One of the most accurate and accessible ways to obtain atmospheric data is with the use of weather balloons. The Met Office currently launches more than 4300 weather balloons every year from various locations across the UK. The data taken from these weather balloons is essential to the Met Office for delivering their data to the UK’s Public Weather Service (PWS). Weather data, from regular daily updates to warnings of severe weather conditions, is relied upon to help businesses, emergency services, and the public to plan ahead.
Its uses do not end here. Weather data, obtained by weather balloons and analysed on the ground, plays a significant role in the launch missions of companies within the UK and global space sector. When launching rockets such as Skyrora’s orbital vehicle, Skyrora XL , it is essential that we know the nature of the weather conditions at the altitudes being travelled to, from the Earth’s surface all the way to the edge of space. The vertical wind profile, simply put the wind at altitude above the ground, must be within the safe limits required for launch, especially nearing the expected launch time.
When planning and preparing for a launch mission, a launch window must be decided which will be a period, usually several days, over which the weather is deemed suitable to carry out a low-risk launch. Close attention will be paid to wind speed and direction to identify the possible effects of these parameters on the success of the rocket launch mission as it travels to the desired orbit.
How does Skyrora do it?
At the beginning of 2020, Skyrora carried out its first successful weather balloon launch. Test launches were conducted in Penicuik, in the centre of Scotland, and the successful launch marked the beginning of the company’s capabilities to use Skyrora’s own weather balloons to monitor weather parameters such as the wind profiles, with the help of GPS data, at varying heights above the ground. Read about this here.
Over the years Skyrora has launched many weather balloons. For example, in August 2020, Skyrora launched the sub-orbital Skylark Micro rocket from Iceland. Here multiple weather balloons were launched, and the results used to determine the wind conditions, relative humidity, atmospheric pressure, and temperature at altitudes that would be important during the mission.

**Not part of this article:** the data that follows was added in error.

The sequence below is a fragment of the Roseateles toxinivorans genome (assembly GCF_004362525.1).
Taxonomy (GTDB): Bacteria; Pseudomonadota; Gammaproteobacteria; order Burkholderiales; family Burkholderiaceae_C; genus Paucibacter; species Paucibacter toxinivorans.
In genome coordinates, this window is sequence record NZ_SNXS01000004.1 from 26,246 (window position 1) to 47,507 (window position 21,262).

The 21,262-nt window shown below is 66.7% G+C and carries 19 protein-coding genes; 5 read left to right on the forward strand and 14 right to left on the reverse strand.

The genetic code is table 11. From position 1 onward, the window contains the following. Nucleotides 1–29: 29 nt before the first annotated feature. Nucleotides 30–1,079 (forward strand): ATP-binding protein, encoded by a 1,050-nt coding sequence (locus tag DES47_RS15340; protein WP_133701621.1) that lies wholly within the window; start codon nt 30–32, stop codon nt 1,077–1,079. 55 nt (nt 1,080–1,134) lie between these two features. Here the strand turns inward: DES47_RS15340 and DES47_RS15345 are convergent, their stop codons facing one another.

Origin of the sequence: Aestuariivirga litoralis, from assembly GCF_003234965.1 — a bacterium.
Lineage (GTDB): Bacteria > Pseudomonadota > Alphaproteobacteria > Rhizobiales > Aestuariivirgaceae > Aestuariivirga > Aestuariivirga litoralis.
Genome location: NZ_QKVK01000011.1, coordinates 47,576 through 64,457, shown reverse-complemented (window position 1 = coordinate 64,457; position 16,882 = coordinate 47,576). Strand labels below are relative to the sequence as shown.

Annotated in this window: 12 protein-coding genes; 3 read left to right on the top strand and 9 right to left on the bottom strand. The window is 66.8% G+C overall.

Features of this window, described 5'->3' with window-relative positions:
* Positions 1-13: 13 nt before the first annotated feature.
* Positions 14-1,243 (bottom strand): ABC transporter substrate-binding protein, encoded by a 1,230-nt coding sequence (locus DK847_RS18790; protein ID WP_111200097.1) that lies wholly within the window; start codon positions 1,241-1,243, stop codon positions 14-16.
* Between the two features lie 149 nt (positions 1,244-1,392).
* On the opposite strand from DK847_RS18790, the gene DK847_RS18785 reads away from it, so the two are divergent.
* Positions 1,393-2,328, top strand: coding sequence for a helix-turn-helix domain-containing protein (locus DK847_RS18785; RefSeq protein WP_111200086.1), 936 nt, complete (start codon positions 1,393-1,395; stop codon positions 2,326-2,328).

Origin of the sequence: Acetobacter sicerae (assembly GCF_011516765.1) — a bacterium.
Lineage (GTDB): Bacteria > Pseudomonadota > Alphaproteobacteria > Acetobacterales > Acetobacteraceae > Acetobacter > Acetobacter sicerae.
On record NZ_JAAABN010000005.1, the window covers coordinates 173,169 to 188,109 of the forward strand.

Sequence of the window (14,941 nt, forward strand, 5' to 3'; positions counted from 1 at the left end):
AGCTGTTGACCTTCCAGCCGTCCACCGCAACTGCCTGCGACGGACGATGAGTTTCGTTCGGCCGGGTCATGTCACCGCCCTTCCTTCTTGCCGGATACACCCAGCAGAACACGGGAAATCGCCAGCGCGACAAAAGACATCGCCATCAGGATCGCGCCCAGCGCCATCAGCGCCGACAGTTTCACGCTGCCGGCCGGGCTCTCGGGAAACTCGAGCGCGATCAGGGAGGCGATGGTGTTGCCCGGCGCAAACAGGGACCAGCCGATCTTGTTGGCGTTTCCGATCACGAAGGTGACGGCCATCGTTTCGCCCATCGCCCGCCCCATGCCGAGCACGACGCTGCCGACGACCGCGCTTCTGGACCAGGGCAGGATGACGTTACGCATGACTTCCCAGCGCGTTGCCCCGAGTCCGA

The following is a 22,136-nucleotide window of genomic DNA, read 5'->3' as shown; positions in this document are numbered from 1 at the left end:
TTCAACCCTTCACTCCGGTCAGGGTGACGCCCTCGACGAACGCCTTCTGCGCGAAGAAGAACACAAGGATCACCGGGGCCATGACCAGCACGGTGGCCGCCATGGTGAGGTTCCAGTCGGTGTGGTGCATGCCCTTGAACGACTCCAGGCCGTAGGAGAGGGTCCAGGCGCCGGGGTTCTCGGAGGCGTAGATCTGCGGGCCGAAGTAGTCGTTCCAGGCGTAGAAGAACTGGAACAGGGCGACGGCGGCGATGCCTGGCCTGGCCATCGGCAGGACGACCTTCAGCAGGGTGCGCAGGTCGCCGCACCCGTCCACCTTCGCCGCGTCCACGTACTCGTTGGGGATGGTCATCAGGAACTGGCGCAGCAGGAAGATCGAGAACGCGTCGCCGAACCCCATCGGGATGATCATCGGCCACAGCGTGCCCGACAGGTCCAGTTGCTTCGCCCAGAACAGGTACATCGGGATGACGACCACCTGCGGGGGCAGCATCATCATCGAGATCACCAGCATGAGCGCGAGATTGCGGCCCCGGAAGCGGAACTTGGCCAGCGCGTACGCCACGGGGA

The payload tasked with taking these measurements must be carefully designed to withstand the conditions it is exposed to during the weather balloon mission. With the technical ability to carry out regular successful weather balloon missions and flights typically lasting only a few hours, Skyrora will be capable of launching weather balloons at the site of future launches, ensuring the data is accurate immediately before flight and increasing the chances of a low-risk, successful launch. With the launch of Skyrora XL, the innovative third stage technology, and sustainable Ecosene fuel, Skyrora can provide an accessible, eco-friendly end-to-end launch service for small satellites customers, looking to reach their desired destination.
1. High Altitude Science. (2022). Intro to Weather Balloons. Last accessed 25/05/22.
2. Met Office Press Office. (2017). Did You Know? We’re testing new weather balloons: from Cornwall to Antarctica! Last accessed 25/05/22.
3. Basic Air Data. (2022). Introduction to Weather Balloons. Last accessed 25/05/22.